This is a question people wonder about all the time. They go to a dentist, and the dentist recommends one or more of their fillings be replaced. And they wonder… “Gee… my fillings have not been hurting, they’ve not been bothering me, so why replace them?”
Let me tell you the “story” of the life of a filling. This is a story that I’ve been telling for years. I came up with it for the first time one day when I was doing a radio interview… and for some reason it’s stuck with me all these years (unlike funny jokes which I can never remember).
Your fillings “sprung to life” when (probably) as a child you got a cavity. Your dentist at the time had to fix the cavity. When cavities are fixed, the dentist drills a hole in your tooth (to remove the cavity). Dentists can’t leave teeth with holes in them, so they “fill” the hole with a filling.
The filling’s only purpose is to fill up the hole, and seal it off so bacteria can’t get to the inside of the tooth.
Fillings usually last a long time, sometimes more than 10-20 years! At some point in time, the filling looses its “seal”. Just like a cork in a wine bottle. When the cork is no longer sealing out the air, the wine spoils. Similarly, when a filling is no longer sealed, a tiny, microscopic gap forms between the tooth and the filling.
Bacteria will then creep into that gap. Meanwhile you, now an adult, are probably an awesome brusher and flosser. You are keeping your teeth very clean, but no matter how well you brush and floss, you’ll never clean the bacteria out of those tiny gaps.
Well, as you may guess, those bacteria will begin eating away the tooth… only now they are eating away the tooth from the inside out.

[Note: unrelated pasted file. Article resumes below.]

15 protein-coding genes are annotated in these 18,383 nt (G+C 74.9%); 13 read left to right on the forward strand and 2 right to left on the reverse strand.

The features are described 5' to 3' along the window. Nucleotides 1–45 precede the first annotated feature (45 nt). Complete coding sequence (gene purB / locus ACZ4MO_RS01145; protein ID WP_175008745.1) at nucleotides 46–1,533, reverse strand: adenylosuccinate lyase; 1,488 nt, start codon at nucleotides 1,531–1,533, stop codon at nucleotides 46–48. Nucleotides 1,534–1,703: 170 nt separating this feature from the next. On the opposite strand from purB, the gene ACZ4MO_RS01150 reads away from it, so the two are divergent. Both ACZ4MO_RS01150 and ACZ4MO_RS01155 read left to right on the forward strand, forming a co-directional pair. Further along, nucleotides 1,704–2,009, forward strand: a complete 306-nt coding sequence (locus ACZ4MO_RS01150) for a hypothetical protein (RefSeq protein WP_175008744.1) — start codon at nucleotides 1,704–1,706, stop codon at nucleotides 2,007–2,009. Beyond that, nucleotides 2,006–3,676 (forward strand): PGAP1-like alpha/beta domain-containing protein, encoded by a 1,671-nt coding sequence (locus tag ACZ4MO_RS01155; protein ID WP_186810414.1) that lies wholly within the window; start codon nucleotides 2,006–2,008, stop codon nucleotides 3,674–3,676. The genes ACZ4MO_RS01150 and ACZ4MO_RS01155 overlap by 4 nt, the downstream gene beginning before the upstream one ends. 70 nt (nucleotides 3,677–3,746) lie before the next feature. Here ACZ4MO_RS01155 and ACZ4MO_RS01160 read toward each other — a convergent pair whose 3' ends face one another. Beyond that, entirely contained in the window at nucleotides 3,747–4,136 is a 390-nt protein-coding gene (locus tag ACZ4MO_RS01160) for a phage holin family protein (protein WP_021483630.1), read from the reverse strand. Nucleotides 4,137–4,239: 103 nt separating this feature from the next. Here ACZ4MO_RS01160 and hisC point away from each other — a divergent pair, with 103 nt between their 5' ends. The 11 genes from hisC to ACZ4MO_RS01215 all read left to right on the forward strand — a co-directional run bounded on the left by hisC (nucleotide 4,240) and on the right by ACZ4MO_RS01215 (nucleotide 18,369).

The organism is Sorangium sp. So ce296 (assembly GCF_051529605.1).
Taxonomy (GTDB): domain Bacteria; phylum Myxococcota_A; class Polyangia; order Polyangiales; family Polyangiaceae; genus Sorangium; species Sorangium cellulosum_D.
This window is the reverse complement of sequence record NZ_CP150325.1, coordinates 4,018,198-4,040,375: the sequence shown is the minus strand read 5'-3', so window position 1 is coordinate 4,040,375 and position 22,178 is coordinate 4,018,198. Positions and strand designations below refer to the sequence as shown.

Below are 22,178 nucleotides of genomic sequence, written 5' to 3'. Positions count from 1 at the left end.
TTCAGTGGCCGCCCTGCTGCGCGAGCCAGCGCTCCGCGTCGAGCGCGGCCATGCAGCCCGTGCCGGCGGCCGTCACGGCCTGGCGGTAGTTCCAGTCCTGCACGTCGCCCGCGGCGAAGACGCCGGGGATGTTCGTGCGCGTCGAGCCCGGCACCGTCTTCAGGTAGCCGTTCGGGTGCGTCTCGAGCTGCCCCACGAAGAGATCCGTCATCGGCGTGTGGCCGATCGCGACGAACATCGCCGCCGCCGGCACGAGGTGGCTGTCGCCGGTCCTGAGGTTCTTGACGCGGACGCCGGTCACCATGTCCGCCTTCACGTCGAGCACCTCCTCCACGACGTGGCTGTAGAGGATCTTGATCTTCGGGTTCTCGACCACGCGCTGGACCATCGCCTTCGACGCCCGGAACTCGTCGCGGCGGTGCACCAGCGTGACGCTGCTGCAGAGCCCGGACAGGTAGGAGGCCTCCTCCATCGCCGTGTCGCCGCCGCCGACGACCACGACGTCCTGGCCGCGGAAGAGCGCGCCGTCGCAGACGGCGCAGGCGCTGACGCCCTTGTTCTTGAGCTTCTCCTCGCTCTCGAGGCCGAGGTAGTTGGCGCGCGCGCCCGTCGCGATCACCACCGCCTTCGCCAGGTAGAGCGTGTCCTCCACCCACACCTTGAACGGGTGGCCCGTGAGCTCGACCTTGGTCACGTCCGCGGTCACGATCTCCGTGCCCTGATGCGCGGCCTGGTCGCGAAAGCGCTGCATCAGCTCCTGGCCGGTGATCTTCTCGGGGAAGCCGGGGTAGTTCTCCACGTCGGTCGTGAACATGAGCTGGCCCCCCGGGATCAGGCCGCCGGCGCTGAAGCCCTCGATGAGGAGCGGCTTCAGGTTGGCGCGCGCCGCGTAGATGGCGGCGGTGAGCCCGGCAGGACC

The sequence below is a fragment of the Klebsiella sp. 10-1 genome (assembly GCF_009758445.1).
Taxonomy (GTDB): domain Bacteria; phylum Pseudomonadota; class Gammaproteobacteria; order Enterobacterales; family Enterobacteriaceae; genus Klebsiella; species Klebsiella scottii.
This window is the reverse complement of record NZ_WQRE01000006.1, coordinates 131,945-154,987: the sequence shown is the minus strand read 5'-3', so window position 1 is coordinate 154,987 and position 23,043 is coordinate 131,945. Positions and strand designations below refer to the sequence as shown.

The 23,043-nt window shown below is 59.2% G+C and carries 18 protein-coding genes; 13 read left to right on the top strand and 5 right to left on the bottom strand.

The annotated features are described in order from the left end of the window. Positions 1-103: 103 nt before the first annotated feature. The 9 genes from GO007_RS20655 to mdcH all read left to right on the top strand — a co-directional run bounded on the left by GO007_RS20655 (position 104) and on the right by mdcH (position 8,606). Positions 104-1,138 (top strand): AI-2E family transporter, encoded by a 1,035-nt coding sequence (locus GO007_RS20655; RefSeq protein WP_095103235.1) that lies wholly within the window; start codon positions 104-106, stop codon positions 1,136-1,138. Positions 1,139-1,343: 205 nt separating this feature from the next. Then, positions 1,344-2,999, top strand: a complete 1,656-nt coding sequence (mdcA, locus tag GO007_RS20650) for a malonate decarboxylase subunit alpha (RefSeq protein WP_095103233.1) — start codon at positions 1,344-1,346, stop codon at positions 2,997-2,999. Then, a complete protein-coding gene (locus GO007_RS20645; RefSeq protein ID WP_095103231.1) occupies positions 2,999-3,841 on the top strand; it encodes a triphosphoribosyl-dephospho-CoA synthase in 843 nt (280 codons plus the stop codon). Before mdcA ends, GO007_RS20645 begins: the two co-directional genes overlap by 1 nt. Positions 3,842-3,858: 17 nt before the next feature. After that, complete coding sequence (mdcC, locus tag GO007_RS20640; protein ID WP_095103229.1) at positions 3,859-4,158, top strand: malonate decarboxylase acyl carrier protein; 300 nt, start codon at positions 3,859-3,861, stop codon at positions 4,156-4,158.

As these bacteria begin destroying the tooth from the inside out, the tooth will get very weak and begin to crack.
Believe it or not, at this stage of the “life of a filling” there is usually NO PAIN or DISCOMFORT associated with the tooth.
A person who is not proactive with their dental health will unknowingly allow the destruction to continue. The new cavity will grow, the tooth will get weaker, and finally the tooth will break and/or become painful. This is the stage where many people find out about their problem. Only now what started out as a very small problem, has ballooned into a major dental problem.
The good news is that THIS PROCESS CAN BE AVOIDED. If a person is seeing a proactive dentist, who will take the time to show their patient these problems when they are in their early stages, will avoid these major dental problems.
So my answer to the original question… “Should I replace my fillings?”…. is YES.
Filling Upgrades are a great idea once the old filling is no longer effective.
If you are interested in being proactive with your dental health, make sure your dentist is showing you close-up photos of your old fillings.